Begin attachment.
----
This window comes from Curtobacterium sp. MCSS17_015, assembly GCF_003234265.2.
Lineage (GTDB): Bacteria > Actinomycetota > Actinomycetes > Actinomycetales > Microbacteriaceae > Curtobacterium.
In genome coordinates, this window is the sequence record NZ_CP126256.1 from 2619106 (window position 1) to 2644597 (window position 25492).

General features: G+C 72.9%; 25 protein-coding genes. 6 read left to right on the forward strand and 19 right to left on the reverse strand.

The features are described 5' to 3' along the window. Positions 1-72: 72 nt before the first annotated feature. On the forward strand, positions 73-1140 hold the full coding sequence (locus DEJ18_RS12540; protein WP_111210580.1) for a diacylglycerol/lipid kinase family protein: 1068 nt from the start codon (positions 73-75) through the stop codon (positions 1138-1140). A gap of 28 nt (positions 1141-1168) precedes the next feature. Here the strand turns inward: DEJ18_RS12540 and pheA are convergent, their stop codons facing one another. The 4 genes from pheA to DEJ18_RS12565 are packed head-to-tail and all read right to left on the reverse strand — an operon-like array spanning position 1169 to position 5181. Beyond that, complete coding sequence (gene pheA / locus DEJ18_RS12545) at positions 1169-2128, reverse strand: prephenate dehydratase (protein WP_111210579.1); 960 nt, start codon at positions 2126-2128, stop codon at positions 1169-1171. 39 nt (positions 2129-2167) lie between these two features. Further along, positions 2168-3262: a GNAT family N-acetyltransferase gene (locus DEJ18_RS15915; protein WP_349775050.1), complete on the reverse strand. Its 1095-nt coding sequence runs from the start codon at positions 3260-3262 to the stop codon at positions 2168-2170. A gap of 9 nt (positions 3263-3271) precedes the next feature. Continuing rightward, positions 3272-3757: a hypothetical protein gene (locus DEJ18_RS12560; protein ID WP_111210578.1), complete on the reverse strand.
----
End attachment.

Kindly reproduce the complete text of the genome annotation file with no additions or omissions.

This window comes from Curtobacterium sp. MCSS17_015, assembly GCF_003234265.2.
Lineage (GTDB): Bacteria > Actinomycetota > Actinomycetes > Actinomycetales > Microbacteriaceae > Curtobacterium.
In genome coordinates, this window is the sequence record NZ_CP126256.1 from 2619106 (window position 1) to 2644597 (window position 25492).

General features: G+C 72.9%; 25 protein-coding genes. 6 read left to right on the forward strand and 19 right to left on the reverse strand.

The features are described 5' to 3' along the window. Positions 1-72: 72 nt before the first annotated feature. On the forward strand, positions 73-1140 hold the full coding sequence (locus DEJ18_RS12540; protein WP_111210580.1) for a diacylglycerol/lipid kinase family protein: 1068 nt from the start codon (positions 73-75) through the stop codon (positions 1138-1140). A gap of 28 nt (positions 1141-1168) precedes the next feature. Here the strand turns inward: DEJ18_RS12540 and pheA are convergent, their stop codons facing one another. The 4 genes from pheA to DEJ18_RS12565 are packed head-to-tail and all read right to left on the reverse strand — an operon-like array spanning position 1169 to position 5181. Beyond that, complete coding sequence (gene pheA / locus DEJ18_RS12545) at positions 1169-2128, reverse strand: prephenate dehydratase (protein WP_111210579.1); 960 nt, start codon at positions 2126-2128, stop codon at positions 1169-1171. 39 nt (positions 2129-2167) lie between these two features. Further along, positions 2168-3262: a GNAT family N-acetyltransferase gene (locus DEJ18_RS15915; protein WP_349775050.1), complete on the reverse strand. Its 1095-nt coding sequence runs from the start codon at positions 3260-3262 to the stop codon at positions 2168-2170. A gap of 9 nt (positions 3263-3271) precedes the next feature. Continuing rightward, positions 3272-3757: a hypothetical protein gene (locus DEJ18_RS12560; protein ID WP_111210578.1), complete on the reverse strand.